Act like a teenager??? What??
Aren’t we trying to get them to act more like adults?? "Hurry up and grow up!!" (I think I even wrote a blog to that effect!!)
But what if there’s something we can learn from them, embrace and even encourage.
In some Indigenous tribes in South America they have a tradition - in the evenings the whole community gathers to listen to the elders tell stories and share their wisdom and in the mornings the children teach everyone how to play. Even the most respected elders will join in and start acting like monkeys or other silliness.
We all need to remember how to play and this is the gift of small children.
But the gift of teenagers??
They’ve got a pretty bad name - tormented, troubled, bitchy, difficult etc. etc….
I love working with teens. Yhey still have this childish sense of fun and play and they have a fantastic spirit of adventure and exploration.
Working towards social change and environmental sustainability I’ve heard others say, "if only we could somehow bring together the wisdom of the elders with the creativity of youth”. We need to listen to each other. We need to recognise that absolutely everyone has something important to contribute, including you, and including your teen.
I’ve been reading Dr Daniel J. Siegel’s book “Brainstorm: The Power and Purpose of the Teenage Brain” and he spells this out with fantastic scientific precision.
He says that these four features of brain development in adolescence not only need to be cultivated in teens but are actually essential for all of us.
Just as small children remind us how to play, teens can remind us of these four things.
4 ways you need to act more like a teen:
1. Emotional spark… mood swings anyone??... yes the emotional intensity of teens can be… well… intense!... but how many adults do you know who have lost their enthusiasm… their joy de vivre… their fire and their passion…. this is something we need to acknowledge and utilise in teens… they learn more about things they feel strongly emotional about… what lights their fire.. fuels their passion… we need to keep that passion burning all throughout life…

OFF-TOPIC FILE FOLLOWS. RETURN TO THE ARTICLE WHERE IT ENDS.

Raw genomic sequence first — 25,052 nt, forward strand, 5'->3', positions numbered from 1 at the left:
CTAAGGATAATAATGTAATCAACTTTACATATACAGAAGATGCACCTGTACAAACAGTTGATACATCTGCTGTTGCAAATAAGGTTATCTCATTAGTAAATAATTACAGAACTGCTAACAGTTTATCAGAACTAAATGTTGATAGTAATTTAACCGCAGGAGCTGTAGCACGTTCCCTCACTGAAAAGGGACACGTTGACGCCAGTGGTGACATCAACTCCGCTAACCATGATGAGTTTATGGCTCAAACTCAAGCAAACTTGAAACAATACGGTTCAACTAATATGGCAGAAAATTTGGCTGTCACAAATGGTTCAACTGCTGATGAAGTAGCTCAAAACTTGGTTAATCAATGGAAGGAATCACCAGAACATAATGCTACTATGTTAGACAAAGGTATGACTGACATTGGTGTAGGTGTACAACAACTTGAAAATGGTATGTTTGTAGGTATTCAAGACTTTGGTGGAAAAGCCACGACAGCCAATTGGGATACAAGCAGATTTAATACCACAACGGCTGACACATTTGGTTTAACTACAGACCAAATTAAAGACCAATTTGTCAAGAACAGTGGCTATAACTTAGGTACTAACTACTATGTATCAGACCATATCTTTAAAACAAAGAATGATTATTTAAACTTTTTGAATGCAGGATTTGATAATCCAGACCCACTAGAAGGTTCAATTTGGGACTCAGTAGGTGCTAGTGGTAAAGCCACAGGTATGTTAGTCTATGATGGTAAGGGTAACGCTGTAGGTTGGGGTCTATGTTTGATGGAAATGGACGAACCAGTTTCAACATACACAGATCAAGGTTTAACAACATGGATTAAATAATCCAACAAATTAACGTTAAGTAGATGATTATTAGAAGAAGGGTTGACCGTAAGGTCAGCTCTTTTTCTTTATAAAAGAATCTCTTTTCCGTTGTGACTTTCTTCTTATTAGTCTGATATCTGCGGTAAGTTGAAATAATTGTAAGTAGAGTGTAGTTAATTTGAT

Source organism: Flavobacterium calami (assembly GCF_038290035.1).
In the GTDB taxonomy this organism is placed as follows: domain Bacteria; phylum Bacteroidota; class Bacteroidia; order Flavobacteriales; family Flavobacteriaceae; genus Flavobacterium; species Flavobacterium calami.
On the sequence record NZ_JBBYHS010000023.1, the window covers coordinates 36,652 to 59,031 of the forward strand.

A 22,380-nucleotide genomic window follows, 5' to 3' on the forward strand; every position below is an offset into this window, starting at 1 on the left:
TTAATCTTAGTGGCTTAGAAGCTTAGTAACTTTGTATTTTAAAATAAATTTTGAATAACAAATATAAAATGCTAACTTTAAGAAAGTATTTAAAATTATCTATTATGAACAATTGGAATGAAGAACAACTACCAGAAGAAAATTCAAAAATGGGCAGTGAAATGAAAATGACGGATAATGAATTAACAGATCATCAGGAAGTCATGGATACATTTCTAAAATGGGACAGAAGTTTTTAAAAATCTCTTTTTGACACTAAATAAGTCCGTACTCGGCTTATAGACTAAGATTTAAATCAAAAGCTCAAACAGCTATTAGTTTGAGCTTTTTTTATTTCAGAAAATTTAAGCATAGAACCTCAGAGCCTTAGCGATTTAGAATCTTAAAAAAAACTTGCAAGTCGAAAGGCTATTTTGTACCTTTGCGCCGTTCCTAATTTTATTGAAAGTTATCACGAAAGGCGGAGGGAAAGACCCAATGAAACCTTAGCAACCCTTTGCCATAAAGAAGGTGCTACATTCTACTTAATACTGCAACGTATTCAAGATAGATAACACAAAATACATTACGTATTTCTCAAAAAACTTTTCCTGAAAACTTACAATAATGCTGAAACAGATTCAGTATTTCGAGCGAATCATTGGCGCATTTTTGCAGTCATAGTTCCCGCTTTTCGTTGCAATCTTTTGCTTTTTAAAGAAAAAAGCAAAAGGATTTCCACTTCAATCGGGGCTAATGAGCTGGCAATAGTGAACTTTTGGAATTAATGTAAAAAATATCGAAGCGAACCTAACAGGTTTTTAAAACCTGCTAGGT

2. Social engagement… gangs… peer pressure… fitting in… popularity contests…. social engagement is all important for teens… and for all of us… we all need supportive relationships… how can you reach out and develop your support network?... the age of collaboration is upon us… perhaps teens can teach us a thing or two…
3. Novelty… risk taking… danger… teenagers are more physically fit and healthier than children or adults but they are more likely to die an avoidable death… scary stuff… how can this possibly be seen as a positive trait… well consider if your teen never took a risk… forever stayed in their comfort zone… was too afraid to grow… (read my blog about letting your teen fail here)… what if a chick never jumped from its nest… it would never fly… your teen’s brain is hardwired to have a lower threshold for risk taking... it serves an evolutionary purpose… and it can prevent us from becoming stuck in a rut as adults….
4. Creative Expression… “with the problems our world faces today… never before have we so desperately needed a way to think beyond our usual strategies to create innovative ways of sustainable living on our precious planet”… yes we need creative solutions to overwhelming problems… and teens may just be the ones to lead the way…
There’s a wealth of fantastic info in “Brainstorm” and I highly recommend it for you and your teen. There are stories of transformation, mindfulness practices, and for your teen it may bring some self-awareness and perhaps self-control!! And hopefully for both of you a more understanding and open relationship.
Siegel also points out the importance of teens having supportive relationships with other adults in their wider community. The natural tendency of teens is to push against parents and they need other adults to turn to for security and connection. Social engagement is great but if your teen is only connecting with other teens they may not be getting the wisest guidance.
Embracing social engagement as a parent means finding supportive relationships which can provide you with reflective space and guidance.